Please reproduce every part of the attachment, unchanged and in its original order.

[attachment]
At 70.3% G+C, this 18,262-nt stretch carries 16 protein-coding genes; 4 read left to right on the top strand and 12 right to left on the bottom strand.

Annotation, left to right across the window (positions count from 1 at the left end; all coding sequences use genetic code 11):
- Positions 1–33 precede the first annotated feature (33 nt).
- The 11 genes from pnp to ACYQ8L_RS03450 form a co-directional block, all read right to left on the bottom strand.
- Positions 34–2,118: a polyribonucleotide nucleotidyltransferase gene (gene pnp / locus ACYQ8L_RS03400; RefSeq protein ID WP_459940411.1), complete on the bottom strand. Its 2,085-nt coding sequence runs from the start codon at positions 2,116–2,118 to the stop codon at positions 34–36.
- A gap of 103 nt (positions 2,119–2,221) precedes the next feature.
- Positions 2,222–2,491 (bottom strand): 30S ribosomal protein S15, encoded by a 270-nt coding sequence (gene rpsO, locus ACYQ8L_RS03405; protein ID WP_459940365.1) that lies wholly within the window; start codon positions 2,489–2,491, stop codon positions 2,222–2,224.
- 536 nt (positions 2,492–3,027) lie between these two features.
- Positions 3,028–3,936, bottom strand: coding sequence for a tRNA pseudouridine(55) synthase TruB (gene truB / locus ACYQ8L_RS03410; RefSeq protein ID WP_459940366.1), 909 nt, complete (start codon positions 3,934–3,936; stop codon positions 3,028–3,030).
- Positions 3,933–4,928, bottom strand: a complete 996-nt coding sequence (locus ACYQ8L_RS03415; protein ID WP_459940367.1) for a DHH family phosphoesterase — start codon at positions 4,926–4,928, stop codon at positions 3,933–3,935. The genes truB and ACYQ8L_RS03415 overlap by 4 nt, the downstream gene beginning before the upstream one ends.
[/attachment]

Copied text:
At 70.3% G+C, this 18,262-nt stretch carries 16 protein-coding genes; 4 read left to right on the top strand and 12 right to left on the bottom strand.

Annotation, left to right across the window (positions count from 1 at the left end; all coding sequences use genetic code 11):
- Positions 1–33 precede the first annotated feature (33 nt).
- The 11 genes from pnp to ACYQ8L_RS03450 form a co-directional block, all read right to left on the bottom strand.
- Positions 34–2,118: a polyribonucleotide nucleotidyltransferase gene (gene pnp / locus ACYQ8L_RS03400; RefSeq protein ID WP_459940411.1), complete on the bottom strand. Its 2,085-nt coding sequence runs from the start codon at positions 2,116–2,118 to the stop codon at positions 34–36.
- A gap of 103 nt (positions 2,119–2,221) precedes the next feature.
- Positions 2,222–2,491 (bottom strand): 30S ribosomal protein S15, encoded by a 270-nt coding sequence (gene rpsO, locus ACYQ8L_RS03405; protein ID WP_459940365.1) that lies wholly within the window; start codon positions 2,489–2,491, stop codon positions 2,222–2,224.
- 536 nt (positions 2,492–3,027) lie between these two features.
- Positions 3,028–3,936, bottom strand: coding sequence for a tRNA pseudouridine(55) synthase TruB (gene truB / locus ACYQ8L_RS03410; RefSeq protein ID WP_459940366.1), 909 nt, complete (start codon positions 3,934–3,936; stop codon positions 3,028–3,030).
- Positions 3,933–4,928, bottom strand: a complete 996-nt coding sequence (locus ACYQ8L_RS03415; protein ID WP_459940367.1) for a DHH family phosphoesterase — start codon at positions 4,926–4,928, stop codon at positions 3,933–3,935. The genes truB and ACYQ8L_RS03415 overlap by 4 nt, the downstream gene beginning before the upstream one ends.